The works of Berlin-based artist Matthias Dornfeld are utterly direct; there is no gradual approach with them. As a viewer, you are immediately thrown into the middle of things, surrounded by large-format paintings in bright colours which have no desire to deny gravity and that invite a haptic experience. Four-legged creatures wearing high-heels can be seen, their silhouettes elegantly accentuated and their objective appearance distorted into something dynamic and strange.
Portraits, still lifes, interiors, these ‘clichés’, as the artist himself describes them, are typical genres within art history based on hundreds of years of tradition. But what is innovative, what is relevant? Thematically it seems unimportant whether you see a flower or a head, a table or a quadruped. Every object is a phenomenon, a type of placeholder where a quickly applied, carefully dripped, painterly element of colour unites with a drawn line to become a sign in a place. As an observer you are challenged to consciously and self-referentially reflect on your perception in order to discover that neither your own subjectivity, nor that of the artist, can be evaded. Even if the image lacks a concrete background, unfixed in terms of context, a film still unfolds in your head. Through the immediacy of the subject matter, through the striking visibility of the brushstroke and the technique, the artist does not make ‘something’ (person or horse) appear, but rather “helps the very aura of the painting come into its own.”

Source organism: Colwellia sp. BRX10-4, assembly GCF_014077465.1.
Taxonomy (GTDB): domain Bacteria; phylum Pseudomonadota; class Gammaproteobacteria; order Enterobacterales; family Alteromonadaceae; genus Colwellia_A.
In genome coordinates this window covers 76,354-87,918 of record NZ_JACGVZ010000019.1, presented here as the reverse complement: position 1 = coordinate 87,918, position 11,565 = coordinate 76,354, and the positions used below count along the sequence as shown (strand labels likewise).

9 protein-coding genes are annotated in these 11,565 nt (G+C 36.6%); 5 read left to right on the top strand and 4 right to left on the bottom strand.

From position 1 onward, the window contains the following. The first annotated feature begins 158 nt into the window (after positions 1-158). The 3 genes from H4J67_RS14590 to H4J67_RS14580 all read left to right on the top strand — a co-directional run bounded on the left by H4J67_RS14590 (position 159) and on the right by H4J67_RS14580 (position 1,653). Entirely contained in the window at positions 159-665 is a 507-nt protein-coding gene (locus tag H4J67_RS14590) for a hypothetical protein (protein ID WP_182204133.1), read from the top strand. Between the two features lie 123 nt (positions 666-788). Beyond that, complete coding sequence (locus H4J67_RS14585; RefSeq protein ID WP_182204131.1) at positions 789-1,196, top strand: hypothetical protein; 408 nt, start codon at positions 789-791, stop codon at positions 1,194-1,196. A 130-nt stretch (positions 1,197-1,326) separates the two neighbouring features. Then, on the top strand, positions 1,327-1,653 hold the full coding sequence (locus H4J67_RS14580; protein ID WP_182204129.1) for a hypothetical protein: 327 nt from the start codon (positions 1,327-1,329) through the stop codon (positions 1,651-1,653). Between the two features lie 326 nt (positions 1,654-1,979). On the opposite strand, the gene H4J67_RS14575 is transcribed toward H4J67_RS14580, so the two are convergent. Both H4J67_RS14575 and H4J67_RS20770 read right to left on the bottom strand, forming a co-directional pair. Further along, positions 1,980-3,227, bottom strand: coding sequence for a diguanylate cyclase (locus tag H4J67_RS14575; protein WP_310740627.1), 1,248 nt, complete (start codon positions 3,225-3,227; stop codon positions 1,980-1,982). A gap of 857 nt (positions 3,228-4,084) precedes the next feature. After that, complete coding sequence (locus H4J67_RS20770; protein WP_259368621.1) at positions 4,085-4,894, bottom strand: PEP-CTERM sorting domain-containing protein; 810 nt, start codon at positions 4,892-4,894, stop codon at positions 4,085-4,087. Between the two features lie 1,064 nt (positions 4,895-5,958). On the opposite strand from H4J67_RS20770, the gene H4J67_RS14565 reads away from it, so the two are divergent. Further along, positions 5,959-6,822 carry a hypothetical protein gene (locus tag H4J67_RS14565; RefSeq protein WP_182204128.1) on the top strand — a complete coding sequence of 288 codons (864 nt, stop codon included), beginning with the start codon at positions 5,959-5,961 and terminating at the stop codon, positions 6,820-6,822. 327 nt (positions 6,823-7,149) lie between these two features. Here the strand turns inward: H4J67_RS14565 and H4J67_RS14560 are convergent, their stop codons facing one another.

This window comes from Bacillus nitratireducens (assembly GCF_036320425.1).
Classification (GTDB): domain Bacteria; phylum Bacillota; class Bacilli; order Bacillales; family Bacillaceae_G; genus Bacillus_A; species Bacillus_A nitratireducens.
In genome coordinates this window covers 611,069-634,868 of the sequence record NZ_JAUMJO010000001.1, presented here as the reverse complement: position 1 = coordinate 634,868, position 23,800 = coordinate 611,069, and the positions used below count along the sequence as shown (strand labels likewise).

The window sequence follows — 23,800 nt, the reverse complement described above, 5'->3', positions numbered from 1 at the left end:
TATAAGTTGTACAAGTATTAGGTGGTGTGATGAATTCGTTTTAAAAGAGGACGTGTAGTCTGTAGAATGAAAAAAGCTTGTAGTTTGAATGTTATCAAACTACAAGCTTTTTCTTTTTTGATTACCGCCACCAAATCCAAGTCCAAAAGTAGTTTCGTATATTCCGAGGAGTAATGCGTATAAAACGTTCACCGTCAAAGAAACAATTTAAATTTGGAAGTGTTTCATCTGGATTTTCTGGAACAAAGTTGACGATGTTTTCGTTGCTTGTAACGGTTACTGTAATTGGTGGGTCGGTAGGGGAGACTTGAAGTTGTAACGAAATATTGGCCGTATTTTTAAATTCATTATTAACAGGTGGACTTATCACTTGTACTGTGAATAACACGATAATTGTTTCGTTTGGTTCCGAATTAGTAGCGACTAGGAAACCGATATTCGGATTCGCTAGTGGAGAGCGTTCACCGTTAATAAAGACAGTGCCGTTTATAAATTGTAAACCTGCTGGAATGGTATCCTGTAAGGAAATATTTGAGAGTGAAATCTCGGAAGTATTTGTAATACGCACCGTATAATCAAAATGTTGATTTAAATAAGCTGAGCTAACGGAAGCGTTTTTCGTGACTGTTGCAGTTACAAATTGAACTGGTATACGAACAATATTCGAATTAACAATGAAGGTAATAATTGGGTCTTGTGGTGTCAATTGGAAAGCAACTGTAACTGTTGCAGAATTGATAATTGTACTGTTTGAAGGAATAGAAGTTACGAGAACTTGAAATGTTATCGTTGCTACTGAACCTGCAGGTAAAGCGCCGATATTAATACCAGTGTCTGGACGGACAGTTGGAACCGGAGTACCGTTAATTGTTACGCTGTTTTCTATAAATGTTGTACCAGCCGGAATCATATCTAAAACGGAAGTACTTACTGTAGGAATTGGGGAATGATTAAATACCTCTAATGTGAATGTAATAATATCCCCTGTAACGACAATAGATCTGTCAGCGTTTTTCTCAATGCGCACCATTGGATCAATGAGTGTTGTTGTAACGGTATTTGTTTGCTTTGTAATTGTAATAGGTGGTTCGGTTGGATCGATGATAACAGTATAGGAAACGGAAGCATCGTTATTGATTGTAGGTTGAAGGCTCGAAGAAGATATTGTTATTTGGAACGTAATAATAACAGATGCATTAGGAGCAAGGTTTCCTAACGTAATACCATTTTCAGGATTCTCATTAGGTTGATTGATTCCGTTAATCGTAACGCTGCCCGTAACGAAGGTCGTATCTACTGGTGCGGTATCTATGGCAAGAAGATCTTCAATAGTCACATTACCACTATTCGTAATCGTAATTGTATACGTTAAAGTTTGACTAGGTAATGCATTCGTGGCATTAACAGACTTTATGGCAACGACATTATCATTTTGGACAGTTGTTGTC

Painting as a process and the work as a result are mutually dependent. It is not the depiction of affective experience that is decisive here, but rather the deviation from common codes, from (academically) shaped viewing habits. “The work occurs in the interstice of distance.”  By keeping a foundation of pre-existing tropes while at the same time giving them a new meaning, differences to the originals become a central concern. It is evident that the artist constantly examines this polarisation produced by painting. Driven by questions such as ‘Is this still acceptable or is it total rubbish?’ his lively creative process lets the “psychopathically charged”  speak for itself as a broadening of the possible.
Text by Felicitas Kirgis
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 Stöppel, Daniela: Der große Graben oder Anachronismus als Chance, Berlin 2008, S. 2.
 Kneubühler, Theo: Malerei als Wirklichkeit, Berlin 1985, S.13.
 Zitat Matthias Dornfeld, April 2018.